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    U.S. Technology, a Longtime Tool for Russia, Becomes a Vulnerability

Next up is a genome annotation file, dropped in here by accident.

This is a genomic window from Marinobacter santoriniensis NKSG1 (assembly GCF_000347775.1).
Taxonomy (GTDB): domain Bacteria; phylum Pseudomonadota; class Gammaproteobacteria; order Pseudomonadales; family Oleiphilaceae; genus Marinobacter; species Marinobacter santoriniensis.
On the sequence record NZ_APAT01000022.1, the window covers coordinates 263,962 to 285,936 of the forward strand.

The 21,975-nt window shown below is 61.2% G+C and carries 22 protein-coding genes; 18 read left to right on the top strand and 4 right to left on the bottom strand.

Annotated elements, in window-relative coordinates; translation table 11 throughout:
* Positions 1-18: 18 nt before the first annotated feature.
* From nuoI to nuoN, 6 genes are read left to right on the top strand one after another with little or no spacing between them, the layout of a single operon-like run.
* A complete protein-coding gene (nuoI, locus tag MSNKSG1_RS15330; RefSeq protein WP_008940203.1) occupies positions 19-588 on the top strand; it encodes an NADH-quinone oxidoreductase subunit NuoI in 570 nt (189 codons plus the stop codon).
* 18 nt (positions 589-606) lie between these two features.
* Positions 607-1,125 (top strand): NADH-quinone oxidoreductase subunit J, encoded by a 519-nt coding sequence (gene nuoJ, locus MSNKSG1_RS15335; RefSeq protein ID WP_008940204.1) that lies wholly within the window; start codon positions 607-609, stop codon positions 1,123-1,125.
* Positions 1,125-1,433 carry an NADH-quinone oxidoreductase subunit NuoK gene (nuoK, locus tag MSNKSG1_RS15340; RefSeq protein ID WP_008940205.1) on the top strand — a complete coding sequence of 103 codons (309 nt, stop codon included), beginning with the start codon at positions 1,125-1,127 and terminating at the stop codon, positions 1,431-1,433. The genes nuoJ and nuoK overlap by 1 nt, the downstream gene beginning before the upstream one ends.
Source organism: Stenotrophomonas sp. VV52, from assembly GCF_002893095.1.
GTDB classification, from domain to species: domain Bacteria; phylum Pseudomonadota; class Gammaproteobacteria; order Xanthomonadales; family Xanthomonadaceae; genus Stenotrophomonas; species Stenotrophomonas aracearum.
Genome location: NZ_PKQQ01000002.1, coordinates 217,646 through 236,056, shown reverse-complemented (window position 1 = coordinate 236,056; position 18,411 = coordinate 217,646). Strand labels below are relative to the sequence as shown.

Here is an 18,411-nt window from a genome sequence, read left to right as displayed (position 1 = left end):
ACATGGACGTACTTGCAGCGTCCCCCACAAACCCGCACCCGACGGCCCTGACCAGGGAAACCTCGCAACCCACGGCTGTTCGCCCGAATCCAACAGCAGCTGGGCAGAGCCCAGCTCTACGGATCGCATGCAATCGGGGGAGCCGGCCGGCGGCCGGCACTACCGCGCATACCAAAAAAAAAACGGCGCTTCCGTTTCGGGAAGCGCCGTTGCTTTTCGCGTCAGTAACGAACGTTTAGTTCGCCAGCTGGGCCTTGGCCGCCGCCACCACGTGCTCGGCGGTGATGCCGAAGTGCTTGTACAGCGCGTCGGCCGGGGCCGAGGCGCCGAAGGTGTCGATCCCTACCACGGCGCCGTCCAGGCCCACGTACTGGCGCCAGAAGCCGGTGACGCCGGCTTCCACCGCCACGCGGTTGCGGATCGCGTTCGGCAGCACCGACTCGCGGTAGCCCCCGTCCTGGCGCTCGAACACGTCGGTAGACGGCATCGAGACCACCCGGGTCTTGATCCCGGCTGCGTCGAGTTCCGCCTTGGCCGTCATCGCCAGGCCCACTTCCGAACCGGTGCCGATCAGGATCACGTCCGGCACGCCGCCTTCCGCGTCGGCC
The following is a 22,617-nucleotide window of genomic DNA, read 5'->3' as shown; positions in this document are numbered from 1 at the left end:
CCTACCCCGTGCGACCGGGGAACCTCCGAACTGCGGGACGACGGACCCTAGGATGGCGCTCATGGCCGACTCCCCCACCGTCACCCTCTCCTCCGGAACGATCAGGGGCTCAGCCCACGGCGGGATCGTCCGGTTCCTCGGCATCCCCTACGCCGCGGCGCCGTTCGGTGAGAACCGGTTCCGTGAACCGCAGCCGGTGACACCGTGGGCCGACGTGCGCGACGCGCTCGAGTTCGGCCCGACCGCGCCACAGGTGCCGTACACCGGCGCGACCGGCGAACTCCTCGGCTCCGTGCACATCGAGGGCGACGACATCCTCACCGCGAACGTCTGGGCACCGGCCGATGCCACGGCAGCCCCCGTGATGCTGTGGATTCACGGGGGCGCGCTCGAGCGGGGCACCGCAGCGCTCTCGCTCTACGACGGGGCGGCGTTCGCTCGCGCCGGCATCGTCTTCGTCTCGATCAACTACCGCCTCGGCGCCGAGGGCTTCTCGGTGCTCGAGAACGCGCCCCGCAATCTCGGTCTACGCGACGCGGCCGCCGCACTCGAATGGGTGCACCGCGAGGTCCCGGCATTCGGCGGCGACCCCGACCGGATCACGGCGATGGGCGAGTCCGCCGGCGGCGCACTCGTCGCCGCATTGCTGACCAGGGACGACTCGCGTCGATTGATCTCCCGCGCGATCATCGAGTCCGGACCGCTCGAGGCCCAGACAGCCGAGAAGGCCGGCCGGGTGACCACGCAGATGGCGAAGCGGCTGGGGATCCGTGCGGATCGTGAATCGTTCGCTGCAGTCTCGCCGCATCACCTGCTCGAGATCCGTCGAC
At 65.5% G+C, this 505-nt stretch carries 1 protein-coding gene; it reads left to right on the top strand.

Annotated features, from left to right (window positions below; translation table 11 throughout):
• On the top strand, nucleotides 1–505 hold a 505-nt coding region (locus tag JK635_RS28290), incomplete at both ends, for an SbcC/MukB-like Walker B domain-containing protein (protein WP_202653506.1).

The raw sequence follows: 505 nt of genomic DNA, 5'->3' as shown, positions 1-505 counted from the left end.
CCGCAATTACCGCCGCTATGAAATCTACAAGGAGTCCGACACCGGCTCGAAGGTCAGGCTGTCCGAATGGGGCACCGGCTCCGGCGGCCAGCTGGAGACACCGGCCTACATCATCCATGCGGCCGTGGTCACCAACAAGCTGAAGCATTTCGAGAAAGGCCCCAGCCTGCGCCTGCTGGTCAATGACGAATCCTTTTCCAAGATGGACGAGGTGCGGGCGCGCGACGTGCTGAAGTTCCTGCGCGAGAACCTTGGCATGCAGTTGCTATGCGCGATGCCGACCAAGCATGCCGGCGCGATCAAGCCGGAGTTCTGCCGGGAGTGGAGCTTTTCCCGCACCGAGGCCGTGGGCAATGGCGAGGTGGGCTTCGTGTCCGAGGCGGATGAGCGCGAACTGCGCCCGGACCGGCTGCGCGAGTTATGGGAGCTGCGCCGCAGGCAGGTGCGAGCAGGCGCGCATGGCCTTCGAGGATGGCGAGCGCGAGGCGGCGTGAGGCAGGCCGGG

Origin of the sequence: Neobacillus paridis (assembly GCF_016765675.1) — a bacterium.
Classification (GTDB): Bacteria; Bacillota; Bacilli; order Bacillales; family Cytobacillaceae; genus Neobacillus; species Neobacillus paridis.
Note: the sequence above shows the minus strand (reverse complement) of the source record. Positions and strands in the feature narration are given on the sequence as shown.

Global restrictions on sending advanced technology to Russia are hampering the country’s military capacity, U.S. officials say, though Russia has stockpiled American equipment for years.WASHINGTON — With magnifying glasses, screwdrivers and a delicate touch from a soldering gun, two men from an investigative group that tracks weapons pried open Russian munitions and equipment that had been captured across Ukraine.Over a week’s visit to Ukraine last month, the investigators pulled apart every piece of advanced Russian hardware they could get their hands on, such as small laser range finders and guidance sections of cruise missiles. The researchers, who were invited by the Ukrainian security service to independently analyze advanced Russian gear, found that almost all of it included parts from companies based in the United States and the European Union: microchips, circuit boards, engines, antenna and other equipment.“Advanced Russian weapons and communications systems have been built around Western chips,” said Damien Spleeters, one of the investigators with Conflict Armament Research, which identifies and tracks weapons and ammunition. He added that Russian companies had enjoyed access to an “unabated supply” of Western technology for decades.U.S. officials have long been proud of their country’s ability to supply technology and munitions to the rest of the world. But since Russia invaded Ukraine in late February, the United States has faced an unfortunate reality: The tools that Russian forces are using to wage war are often powered by American innovation.Still, while the technology made by American and European companies has been turned against Ukraine, the situation has also given the United States and its allies an important source of leverage against Russia. The United States and dozens of countries have used export bans to cut off shipments of advanced technology, hobbling Russia’s ability to produce weapons to replace those that have been destroyed in the war, according to American and European officials.On Thursday, the Biden administration announced further sanctions and restrictions on Russia and Belarus, adding 71 organizations to a government list that prevents them from buying advanced technology. The Treasury Department also announced sanctions against a yacht-management company that caters to Russian oligarchs.While some analysts have urged caution about drawing early conclusions, saying the measures will take time to have a full effect, the Biden administration has called them a success. Since Western allies announced extensive restrictions on exports of semiconductors, computers, lasers, telecommunications equipment and other goods in February, Russia has had difficulty obtaining microchips to replenish its supply of precision-guided munitions, according to one senior U.S. official, who, along with most other officials interviewed for this article, spoke on the condition of anonymity to discuss matters based on intelligence.On Tuesday, when asked if a chip shortage was crippling the Russian military, Commerce Secretary Gina Raimondo, who oversees export controls, said the answer was “an unqualified yes.”“U.S. exports to Russia in the categories where we have export controls, including semiconductors, are down by over 90 percent since Feb. 24,” she said. “So that is crippling.”The restrictions halt direct technological exports from the United States and dozens of partner nations to Russia. But they also go beyond traditional wartime sanctions issued by the U.S. government by placing limitations on certain high-tech goods that are manufactured anywhere in the world using American machinery, software or blueprints. That means countries that are not in the sanctions coalition with the United States and Europe must also follow the rules or potentially face their own sanctions.Russia has stopped publishing monthly trade data since the invasion, but customs data from its major trading partners show that shipments of essential parts and components have fallen sharply. According to data compiled by Matthew C. Klein, an economics researcher who tracks the effect of the export controls, Russian imports of manufactured goods from nine major economies for which data is available were down 51 percent in April compared with the average from September 2021 to February 2022.The restrictions have rendered the old-school bombing runs on tank factories and shipyards of past wars unnecessary, Mr. Klein wrote. “The democracies can replicate the effect of well-targeted bombing runs with the right set of sanctions precisely because the Russian military depends on imported equipment.”Russia is one of the world’s largest arms exporters, especially to India, but its industry relies heavily on imported inputs. In 2018, Russian sources satisfied only about half of the military-related equipment and services the country needed, such as transportation equipment, computers, optical equipment, machinery and fabricated metal, according to data from the Organization for Economic Cooperation and Development compiled by Mr. Klein.The remainder of equipment and services used by Russia were imported, with about a third coming from the United States, Europe, Japan, Taiwan, Australia and other partner governments that imposed sanctions together on Moscow.A printed circuit board from a cruise missile internal computer collected by Conflict Armament Research during its investigation.via Conflict Armament ResearchU.S. officials say that in concert with a wide variety of other sanctions that ban or discourage commercial relations, the export controls have been highly effective. They have pointed to Russian tank factories that have furloughed workers and struggled with shortages of parts. The U.S. government has also received reports that the Russian military is scrambling to find parts for satellites, avionics and night vision goggles, officials say.Technology restrictions have harmed other Russian industries as well, U.S. officials say. Equipment for the oil and gas industry has been degraded, maintenance for tractors and heavy equipment made by Caterpillar and John Deere has halted, and up to 70 percent of the commercial airplanes operated by Russian airlines, which no longer receive spare parts and maintenance from Airbus and Boeing, are grounded, officials say.But some experts have sounded notes of caution. Michael Kofman, the director of Russia studies at CNA, a research institute in Arlington, Va., voiced skepticism about some claims that the export controls were forcing some tank factories and other defense companies in Russia to shutter.“There’s not been much evidence to substantiate reports of problems in Russia’s defense sector,” he said. It was still too early in the war to expect meaningful supply chain problems in Russia’s defense industry, he said, and the sourcing for those early claims was unclear.Maria Snegovaya, a visiting scholar at George Washington University who has studied sanctions on Russia, said the lack of critical technologies and maintenance was likely to start being felt widely across Russian industry in the fall, as companies run out of parts and supplies or need upkeep on equipment. She and other analysts said even the production of daily goods such as printer paper would be affected; Russian companies had bought the dye to turn the paper white from Western companies.“We expect random disruptions in Russia’s production chains to manifest themselves more frequently,” Ms. Snegovaya said. “The question is: Are Russian companies able to find substitutes?”U.S. officials say the Russian government and companies there have been looking for ways to get around the controls but have so far been largely unsuccessful. The Biden administration has threatened to penalize any company that helps Russia evade sanctions by cutting it off from access to U.S. technology.The Russia-Ukraine War and the Global EconomyCard 1 of 7A far-reaching conflict. More